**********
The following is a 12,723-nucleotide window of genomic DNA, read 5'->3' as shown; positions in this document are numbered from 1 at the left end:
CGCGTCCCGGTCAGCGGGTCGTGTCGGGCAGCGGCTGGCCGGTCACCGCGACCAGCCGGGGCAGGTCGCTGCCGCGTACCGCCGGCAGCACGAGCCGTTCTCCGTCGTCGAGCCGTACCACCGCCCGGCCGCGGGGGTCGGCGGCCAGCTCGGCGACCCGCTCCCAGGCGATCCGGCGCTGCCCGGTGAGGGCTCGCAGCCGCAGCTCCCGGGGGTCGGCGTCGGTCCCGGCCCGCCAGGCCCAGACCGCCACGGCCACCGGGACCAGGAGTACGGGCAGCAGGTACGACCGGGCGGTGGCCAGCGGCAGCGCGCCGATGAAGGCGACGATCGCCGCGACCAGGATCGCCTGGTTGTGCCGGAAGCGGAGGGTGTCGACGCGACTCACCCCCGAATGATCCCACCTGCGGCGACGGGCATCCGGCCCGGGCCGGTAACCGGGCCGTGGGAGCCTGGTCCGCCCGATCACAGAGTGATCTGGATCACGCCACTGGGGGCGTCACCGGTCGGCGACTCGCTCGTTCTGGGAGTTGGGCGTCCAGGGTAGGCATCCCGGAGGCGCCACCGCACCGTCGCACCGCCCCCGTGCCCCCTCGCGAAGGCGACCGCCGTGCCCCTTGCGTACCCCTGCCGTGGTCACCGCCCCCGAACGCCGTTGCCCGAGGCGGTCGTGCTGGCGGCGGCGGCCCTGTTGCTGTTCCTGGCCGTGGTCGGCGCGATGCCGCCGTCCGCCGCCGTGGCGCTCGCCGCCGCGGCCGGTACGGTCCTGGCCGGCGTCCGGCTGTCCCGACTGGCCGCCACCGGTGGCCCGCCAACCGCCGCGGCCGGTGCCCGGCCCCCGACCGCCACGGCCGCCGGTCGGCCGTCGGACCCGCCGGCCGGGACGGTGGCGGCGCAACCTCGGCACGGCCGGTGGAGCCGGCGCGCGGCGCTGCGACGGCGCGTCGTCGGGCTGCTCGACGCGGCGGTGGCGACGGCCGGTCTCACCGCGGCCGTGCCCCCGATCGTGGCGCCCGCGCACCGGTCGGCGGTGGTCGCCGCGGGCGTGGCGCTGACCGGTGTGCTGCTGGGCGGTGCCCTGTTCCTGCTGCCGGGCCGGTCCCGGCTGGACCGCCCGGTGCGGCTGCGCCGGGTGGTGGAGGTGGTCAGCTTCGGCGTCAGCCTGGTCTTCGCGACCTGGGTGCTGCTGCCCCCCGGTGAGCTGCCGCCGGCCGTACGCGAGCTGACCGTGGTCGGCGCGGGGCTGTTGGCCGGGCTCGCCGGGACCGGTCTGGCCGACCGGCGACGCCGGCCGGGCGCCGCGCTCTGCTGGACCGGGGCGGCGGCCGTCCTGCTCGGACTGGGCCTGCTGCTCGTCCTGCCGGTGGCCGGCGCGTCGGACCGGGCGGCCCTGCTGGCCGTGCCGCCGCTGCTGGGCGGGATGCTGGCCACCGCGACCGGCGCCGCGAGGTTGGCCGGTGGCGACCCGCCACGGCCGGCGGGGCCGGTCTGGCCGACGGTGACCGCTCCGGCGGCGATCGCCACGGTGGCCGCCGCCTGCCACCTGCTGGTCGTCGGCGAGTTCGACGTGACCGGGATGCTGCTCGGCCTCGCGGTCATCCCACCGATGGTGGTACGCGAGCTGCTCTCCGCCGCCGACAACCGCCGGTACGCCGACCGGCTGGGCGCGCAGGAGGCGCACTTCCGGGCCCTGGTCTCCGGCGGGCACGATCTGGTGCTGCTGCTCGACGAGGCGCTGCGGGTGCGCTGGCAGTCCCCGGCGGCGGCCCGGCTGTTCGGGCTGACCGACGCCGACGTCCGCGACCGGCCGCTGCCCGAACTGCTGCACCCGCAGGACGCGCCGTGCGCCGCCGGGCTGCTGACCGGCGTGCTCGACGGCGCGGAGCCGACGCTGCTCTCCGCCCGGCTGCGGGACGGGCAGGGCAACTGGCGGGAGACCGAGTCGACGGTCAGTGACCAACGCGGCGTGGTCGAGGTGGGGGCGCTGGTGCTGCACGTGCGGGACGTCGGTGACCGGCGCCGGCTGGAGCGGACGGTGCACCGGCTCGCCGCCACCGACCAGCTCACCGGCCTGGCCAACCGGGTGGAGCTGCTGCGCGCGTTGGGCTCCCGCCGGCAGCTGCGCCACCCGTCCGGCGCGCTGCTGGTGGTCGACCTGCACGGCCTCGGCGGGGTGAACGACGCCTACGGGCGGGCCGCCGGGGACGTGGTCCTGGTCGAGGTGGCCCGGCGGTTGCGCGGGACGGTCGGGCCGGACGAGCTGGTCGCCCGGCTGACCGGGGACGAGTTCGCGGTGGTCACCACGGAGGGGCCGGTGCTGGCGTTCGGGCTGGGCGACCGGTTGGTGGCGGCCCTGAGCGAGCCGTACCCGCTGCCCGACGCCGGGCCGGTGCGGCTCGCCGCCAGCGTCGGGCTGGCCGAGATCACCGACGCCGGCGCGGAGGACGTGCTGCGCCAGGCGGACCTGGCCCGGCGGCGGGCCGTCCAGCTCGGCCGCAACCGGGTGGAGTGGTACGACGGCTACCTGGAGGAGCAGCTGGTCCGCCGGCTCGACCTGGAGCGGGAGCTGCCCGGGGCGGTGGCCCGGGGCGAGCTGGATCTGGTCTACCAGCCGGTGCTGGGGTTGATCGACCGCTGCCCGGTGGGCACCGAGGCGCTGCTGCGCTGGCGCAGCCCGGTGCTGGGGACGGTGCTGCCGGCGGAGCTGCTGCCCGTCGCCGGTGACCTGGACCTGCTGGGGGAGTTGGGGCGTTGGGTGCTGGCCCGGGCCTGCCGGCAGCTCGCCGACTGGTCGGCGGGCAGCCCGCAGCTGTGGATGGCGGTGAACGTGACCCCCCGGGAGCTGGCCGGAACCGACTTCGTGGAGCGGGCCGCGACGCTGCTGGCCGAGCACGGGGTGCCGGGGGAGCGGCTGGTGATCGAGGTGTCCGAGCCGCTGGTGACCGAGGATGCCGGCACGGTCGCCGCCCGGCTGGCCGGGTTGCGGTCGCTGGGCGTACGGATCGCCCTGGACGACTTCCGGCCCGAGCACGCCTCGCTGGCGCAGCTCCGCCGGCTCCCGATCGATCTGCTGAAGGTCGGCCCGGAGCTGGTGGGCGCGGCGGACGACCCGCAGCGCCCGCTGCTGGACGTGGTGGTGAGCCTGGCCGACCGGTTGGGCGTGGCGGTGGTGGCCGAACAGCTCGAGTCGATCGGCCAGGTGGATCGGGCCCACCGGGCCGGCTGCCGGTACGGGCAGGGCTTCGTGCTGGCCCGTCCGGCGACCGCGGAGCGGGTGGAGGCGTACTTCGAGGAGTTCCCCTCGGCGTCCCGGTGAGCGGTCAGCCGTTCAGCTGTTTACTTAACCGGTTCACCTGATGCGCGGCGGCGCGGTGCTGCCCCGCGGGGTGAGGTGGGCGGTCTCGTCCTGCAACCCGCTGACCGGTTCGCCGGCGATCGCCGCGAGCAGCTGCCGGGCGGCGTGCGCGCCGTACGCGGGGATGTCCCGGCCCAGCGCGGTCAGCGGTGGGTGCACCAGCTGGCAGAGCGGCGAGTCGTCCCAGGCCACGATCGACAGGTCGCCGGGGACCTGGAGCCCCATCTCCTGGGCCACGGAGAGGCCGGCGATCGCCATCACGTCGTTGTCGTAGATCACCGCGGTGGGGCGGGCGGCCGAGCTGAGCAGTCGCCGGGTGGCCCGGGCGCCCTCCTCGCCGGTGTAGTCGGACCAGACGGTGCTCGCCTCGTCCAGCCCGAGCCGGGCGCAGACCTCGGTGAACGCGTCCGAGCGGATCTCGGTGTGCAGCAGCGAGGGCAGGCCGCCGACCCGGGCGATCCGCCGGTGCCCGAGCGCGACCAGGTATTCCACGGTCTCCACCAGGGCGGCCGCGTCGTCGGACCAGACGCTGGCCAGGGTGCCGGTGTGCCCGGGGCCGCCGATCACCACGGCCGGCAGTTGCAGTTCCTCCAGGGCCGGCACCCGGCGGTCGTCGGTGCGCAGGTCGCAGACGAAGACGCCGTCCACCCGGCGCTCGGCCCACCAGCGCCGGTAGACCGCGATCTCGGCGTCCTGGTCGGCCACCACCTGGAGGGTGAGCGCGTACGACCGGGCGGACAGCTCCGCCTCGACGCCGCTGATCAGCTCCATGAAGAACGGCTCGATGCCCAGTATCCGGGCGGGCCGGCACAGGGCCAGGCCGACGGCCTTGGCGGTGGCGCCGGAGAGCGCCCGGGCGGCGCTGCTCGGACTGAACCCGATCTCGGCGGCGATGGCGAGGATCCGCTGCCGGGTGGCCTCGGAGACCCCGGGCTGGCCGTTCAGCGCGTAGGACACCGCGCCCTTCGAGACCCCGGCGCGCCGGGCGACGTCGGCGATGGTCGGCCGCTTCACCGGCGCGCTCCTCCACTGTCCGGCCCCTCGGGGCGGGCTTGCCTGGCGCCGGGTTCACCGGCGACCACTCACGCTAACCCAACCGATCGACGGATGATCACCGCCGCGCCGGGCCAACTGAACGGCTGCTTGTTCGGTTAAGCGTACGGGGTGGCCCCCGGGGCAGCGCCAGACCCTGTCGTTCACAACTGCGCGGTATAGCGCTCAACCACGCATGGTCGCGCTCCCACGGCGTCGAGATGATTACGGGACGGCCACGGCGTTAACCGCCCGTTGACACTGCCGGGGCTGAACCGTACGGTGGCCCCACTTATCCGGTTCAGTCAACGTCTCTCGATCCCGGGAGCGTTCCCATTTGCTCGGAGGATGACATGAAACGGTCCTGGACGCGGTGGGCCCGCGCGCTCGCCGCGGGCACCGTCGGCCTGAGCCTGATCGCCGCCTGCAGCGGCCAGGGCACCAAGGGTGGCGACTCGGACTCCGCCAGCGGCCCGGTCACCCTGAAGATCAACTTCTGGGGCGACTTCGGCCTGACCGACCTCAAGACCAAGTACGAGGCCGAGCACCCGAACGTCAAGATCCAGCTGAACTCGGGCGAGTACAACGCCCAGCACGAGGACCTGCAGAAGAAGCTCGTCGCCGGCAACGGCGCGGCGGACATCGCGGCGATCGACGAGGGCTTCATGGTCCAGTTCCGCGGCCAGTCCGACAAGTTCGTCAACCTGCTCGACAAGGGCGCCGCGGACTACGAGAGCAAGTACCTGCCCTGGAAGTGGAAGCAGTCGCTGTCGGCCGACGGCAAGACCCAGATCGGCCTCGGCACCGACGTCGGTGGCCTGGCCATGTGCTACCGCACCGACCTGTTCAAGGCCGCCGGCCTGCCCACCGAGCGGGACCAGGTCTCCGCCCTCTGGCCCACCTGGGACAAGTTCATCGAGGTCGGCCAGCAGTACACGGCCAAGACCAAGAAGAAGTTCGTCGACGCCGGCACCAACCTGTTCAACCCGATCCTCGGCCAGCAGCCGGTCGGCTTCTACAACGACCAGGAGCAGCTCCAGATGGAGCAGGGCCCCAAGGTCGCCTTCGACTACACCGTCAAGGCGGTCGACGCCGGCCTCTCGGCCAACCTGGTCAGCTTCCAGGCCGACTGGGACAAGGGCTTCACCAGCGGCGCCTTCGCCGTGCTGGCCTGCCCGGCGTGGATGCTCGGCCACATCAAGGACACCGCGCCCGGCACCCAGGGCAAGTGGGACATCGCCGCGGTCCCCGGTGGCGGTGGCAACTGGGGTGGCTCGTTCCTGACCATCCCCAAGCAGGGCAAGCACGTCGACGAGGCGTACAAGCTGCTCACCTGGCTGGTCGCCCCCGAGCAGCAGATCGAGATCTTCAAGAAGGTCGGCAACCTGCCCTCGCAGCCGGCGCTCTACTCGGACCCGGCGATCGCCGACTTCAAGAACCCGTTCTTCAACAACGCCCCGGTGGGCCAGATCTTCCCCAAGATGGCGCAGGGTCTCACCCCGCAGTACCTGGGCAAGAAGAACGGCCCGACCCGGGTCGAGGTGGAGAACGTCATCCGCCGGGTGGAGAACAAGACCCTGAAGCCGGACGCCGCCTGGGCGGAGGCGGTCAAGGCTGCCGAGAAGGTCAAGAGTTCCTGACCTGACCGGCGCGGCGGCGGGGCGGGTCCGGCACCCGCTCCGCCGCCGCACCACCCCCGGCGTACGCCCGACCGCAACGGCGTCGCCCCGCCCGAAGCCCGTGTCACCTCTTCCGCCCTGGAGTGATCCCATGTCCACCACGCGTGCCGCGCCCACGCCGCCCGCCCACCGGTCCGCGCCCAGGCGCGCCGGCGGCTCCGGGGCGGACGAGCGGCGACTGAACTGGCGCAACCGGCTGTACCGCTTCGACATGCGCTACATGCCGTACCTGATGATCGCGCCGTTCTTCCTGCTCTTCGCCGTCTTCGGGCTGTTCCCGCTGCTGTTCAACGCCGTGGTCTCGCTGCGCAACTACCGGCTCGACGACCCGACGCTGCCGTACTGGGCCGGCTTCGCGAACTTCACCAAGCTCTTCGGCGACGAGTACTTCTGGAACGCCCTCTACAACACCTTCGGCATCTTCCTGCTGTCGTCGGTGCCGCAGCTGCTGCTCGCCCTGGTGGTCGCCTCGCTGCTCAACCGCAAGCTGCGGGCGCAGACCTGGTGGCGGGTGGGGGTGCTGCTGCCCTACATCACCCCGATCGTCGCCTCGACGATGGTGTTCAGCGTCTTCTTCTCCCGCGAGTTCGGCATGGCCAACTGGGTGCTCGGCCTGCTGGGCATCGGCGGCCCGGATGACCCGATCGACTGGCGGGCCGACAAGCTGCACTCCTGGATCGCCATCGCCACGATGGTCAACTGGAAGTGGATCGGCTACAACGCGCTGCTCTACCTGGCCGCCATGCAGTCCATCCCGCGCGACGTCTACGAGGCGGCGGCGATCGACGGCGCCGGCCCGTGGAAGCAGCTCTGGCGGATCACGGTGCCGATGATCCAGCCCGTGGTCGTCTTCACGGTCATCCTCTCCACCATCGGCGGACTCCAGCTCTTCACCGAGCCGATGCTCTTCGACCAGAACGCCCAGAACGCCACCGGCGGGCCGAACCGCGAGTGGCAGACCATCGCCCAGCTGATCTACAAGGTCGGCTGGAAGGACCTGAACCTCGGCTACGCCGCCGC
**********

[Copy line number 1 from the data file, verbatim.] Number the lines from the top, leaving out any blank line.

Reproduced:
The following is a 12,723-nucleotide window of genomic DNA, read 5'->3' as shown; positions in this document are numbered from 1 at the left end: